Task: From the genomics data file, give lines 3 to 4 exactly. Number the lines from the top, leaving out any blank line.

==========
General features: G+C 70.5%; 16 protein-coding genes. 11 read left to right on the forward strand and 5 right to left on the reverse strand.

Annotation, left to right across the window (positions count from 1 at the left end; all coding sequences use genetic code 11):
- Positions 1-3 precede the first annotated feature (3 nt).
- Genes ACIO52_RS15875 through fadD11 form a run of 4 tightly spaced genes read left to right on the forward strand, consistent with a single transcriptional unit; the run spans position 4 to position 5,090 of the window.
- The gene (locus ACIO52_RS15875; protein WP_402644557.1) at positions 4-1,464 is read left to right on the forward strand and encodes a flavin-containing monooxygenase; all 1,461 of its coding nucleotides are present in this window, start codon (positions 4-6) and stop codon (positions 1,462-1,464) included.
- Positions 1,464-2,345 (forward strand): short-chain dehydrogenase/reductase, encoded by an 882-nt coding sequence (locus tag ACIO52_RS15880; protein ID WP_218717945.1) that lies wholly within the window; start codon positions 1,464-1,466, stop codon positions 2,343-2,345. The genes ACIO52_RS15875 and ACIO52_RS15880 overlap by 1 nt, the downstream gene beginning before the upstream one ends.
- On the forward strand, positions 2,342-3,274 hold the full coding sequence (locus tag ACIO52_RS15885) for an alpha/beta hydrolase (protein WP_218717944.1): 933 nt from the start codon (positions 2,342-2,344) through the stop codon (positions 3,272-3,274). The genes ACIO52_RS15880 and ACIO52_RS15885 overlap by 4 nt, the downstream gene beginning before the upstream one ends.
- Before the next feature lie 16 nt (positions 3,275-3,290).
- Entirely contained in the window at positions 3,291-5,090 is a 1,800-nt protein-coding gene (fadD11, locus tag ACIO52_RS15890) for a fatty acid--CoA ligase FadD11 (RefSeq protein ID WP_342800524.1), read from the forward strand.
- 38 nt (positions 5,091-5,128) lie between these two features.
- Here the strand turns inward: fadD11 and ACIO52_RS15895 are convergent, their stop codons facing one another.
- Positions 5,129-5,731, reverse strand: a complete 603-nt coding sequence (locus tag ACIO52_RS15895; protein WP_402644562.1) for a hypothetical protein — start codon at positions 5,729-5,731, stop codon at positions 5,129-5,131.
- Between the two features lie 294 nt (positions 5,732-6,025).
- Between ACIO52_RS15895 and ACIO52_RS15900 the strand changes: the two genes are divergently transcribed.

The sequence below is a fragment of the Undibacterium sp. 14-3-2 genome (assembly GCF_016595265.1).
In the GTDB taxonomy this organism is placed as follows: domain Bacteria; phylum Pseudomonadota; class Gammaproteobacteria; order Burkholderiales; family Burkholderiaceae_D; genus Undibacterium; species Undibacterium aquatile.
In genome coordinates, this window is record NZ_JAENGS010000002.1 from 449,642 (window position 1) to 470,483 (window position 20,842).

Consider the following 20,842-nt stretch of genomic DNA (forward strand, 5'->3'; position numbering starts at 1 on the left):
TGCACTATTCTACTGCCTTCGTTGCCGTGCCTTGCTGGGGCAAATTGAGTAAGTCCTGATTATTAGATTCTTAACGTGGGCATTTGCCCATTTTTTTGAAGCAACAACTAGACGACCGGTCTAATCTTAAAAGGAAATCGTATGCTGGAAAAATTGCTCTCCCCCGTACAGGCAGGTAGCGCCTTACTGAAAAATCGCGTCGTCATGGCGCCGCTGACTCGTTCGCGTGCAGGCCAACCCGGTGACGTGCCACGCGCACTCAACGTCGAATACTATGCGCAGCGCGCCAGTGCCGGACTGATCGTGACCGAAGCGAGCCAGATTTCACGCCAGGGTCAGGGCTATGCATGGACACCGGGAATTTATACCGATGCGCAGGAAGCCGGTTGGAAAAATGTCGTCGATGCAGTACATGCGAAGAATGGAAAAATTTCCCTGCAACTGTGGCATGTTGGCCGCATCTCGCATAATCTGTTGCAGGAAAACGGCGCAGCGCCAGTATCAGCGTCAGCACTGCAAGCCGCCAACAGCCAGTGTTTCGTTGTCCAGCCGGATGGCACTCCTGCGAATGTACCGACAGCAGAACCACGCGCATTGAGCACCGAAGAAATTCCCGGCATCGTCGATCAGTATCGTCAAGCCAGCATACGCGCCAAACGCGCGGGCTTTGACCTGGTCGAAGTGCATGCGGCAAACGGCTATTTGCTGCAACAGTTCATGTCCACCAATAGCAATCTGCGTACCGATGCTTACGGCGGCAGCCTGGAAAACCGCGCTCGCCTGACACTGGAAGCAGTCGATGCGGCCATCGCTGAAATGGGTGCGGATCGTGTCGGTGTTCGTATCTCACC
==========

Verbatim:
- Positions 1-3 precede the first annotated feature (3 nt).
- Genes ACIO52_RS15875 through fadD11 form a run of 4 tightly spaced genes read left to right on the forward strand, consistent with a single transcriptional unit; the run spans position 4 to position 5,090 of the window.